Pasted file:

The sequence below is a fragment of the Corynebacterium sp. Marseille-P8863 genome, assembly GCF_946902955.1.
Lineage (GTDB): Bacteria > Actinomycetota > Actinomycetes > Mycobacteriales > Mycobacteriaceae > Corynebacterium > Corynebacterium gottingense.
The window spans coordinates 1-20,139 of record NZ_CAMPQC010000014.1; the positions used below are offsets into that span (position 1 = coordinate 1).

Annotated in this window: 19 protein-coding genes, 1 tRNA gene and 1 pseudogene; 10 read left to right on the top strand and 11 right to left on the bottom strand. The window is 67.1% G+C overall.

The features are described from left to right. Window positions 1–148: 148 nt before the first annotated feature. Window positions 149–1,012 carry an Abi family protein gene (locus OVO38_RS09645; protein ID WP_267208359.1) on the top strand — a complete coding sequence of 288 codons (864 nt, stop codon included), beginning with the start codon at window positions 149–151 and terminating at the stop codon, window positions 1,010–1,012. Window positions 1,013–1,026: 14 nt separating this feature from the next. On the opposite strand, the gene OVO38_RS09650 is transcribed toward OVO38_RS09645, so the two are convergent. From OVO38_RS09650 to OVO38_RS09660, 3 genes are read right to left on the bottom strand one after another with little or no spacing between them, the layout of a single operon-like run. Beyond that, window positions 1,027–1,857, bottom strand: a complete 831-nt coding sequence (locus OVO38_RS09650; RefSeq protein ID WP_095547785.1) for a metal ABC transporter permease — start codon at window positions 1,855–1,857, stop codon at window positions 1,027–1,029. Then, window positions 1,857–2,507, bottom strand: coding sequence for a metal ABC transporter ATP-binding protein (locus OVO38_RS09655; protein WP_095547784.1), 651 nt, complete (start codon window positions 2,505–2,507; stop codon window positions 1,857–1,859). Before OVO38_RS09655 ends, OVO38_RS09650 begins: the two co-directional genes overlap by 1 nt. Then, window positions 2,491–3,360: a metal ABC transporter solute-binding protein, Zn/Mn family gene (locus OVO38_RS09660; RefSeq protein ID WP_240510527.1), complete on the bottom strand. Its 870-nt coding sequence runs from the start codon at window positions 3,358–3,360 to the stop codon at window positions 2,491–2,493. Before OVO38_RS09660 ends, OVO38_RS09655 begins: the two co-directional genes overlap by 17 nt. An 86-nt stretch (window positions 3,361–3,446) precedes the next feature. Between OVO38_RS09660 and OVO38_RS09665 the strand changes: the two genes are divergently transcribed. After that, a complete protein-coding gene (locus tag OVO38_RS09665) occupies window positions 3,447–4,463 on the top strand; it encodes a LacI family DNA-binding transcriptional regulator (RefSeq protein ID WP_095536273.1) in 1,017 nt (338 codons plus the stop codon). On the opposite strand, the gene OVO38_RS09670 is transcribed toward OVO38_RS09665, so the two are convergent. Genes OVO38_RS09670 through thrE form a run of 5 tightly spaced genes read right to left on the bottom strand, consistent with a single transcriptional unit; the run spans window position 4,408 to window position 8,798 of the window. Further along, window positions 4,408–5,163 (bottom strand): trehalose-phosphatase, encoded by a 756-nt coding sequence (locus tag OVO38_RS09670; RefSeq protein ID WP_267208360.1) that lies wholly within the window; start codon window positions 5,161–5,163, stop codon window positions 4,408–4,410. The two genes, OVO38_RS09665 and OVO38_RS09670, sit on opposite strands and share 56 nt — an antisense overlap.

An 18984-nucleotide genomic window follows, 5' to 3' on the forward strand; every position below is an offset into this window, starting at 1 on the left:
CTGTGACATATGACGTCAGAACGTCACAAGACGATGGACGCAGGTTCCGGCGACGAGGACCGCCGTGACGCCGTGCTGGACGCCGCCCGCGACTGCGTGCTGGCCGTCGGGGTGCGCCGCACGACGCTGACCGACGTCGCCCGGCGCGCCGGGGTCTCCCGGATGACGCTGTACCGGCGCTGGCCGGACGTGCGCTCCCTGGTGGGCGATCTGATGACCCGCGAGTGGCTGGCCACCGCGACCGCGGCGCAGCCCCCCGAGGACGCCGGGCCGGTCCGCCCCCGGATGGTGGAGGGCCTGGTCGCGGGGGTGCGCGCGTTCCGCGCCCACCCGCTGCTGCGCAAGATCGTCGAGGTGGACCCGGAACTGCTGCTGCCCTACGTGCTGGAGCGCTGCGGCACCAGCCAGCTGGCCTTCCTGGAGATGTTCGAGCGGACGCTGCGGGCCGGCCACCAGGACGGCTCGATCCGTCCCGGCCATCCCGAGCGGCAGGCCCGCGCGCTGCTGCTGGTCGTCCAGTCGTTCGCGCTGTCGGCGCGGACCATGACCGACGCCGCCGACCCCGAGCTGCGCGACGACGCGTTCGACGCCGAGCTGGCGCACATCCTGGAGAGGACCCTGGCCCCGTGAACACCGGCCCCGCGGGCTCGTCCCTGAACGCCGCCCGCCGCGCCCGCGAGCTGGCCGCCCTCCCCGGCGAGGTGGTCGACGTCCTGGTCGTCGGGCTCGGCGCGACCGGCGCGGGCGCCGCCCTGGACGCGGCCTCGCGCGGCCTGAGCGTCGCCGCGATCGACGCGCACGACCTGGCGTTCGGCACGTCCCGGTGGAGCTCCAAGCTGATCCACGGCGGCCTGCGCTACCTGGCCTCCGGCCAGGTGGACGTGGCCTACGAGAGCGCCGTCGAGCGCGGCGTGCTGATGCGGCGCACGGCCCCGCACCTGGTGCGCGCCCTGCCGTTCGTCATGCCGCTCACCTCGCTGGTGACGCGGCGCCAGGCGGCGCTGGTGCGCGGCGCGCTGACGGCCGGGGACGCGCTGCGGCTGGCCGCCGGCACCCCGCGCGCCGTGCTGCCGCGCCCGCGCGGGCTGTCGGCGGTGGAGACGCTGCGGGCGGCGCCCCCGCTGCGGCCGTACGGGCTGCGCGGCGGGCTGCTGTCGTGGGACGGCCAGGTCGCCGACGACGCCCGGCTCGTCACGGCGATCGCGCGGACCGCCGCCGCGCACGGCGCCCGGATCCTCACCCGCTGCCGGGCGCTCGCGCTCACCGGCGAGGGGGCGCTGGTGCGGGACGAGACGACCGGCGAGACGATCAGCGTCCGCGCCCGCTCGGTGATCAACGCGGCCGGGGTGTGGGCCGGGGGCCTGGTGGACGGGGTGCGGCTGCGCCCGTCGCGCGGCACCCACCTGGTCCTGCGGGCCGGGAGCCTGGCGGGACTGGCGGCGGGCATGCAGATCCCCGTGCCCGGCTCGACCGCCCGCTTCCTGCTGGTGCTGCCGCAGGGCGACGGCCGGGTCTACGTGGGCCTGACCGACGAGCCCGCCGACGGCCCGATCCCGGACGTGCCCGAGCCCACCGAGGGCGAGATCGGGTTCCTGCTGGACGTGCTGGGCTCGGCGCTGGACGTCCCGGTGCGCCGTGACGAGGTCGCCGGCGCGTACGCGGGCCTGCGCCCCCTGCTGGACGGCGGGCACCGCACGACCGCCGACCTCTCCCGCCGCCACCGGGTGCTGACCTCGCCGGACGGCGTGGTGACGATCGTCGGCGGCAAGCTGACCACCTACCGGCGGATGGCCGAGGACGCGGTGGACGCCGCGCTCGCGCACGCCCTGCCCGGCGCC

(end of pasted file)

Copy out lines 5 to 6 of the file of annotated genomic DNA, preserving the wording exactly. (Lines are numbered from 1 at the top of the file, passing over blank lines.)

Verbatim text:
The features are described from left to right. Window positions 1–148: 148 nt before the first annotated feature. Window positions 149–1,012 carry an Abi family protein gene (locus OVO38_RS09645; protein ID WP_267208359.1) on the top strand — a complete coding sequence of 288 codons (864 nt, stop codon included), beginning with the start codon at window positions 149–151 and terminating at the stop codon, window positions 1,010–1,012. Window positions 1,013–1,026: 14 nt separating this feature from the next. On the opposite strand, the gene OVO38_RS09650 is transcribed toward OVO38_RS09645, so the two are convergent. From OVO38_RS09650 to OVO38_RS09660, 3 genes are read right to left on the bottom strand one after another with little or no spacing between them, the layout of a single operon-like run. Beyond that, window positions 1,027–1,857, bottom strand: a complete 831-nt coding sequence (locus OVO38_RS09650; RefSeq protein ID WP_095547785.1) for a metal ABC transporter permease — start codon at window positions 1,855–1,857, stop codon at window positions 1,027–1,029. Then, window positions 1,857–2,507, bottom strand: coding sequence for a metal ABC transporter ATP-binding protein (locus OVO38_RS09655; protein WP_095547784.1), 651 nt, complete (start codon window positions 2,505–2,507; stop codon window positions 1,857–1,859). Before OVO38_RS09655 ends, OVO38_RS09650 begins: the two co-directional genes overlap by 1 nt. Then, window positions 2,491–3,360: a metal ABC transporter solute-binding protein, Zn/Mn family gene (locus OVO38_RS09660; RefSeq protein ID WP_240510527.1), complete on the bottom strand. Its 870-nt coding sequence runs from the start codon at window positions 3,358–3,360 to the stop codon at window positions 2,491–2,493. Before OVO38_RS09660 ends, OVO38_RS09655 begins: the two co-directional genes overlap by 17 nt. An 86-nt stretch (window positions 3,361–3,446) precedes the next feature. Between OVO38_RS09660 and OVO38_RS09665 the strand changes: the two genes are divergently transcribed. After that, a complete protein-coding gene (locus tag OVO38_RS09665) occupies window positions 3,447–4,463 on the top strand; it encodes a LacI family DNA-binding transcriptional regulator (RefSeq protein ID WP_095536273.1) in 1,017 nt (338 codons plus the stop codon). On the opposite strand, the gene OVO38_RS09670 is transcribed toward OVO38_RS09665, so the two are convergent. Genes OVO38_RS09670 through thrE form a run of 5 tightly spaced genes read right to left on the bottom strand, consistent with a single transcriptional unit; the run spans window position 4,408 to window position 8,798 of the window. Further along, window positions 4,408–5,163 (bottom strand): trehalose-phosphatase, encoded by a 756-nt coding sequence (locus tag OVO38_RS09670; RefSeq protein ID WP_267208360.1) that lies wholly within the window; start codon window positions 5,161–5,163, stop codon window positions 4,408–4,410. The two genes, OVO38_RS09665 and OVO38_RS09670, sit on opposite strands and share 56 nt — an antisense overlap.

An 18984-nucleotide genomic window follows, 5' to 3' on the forward strand; every position below is an offset into this window, starting at 1 on the left: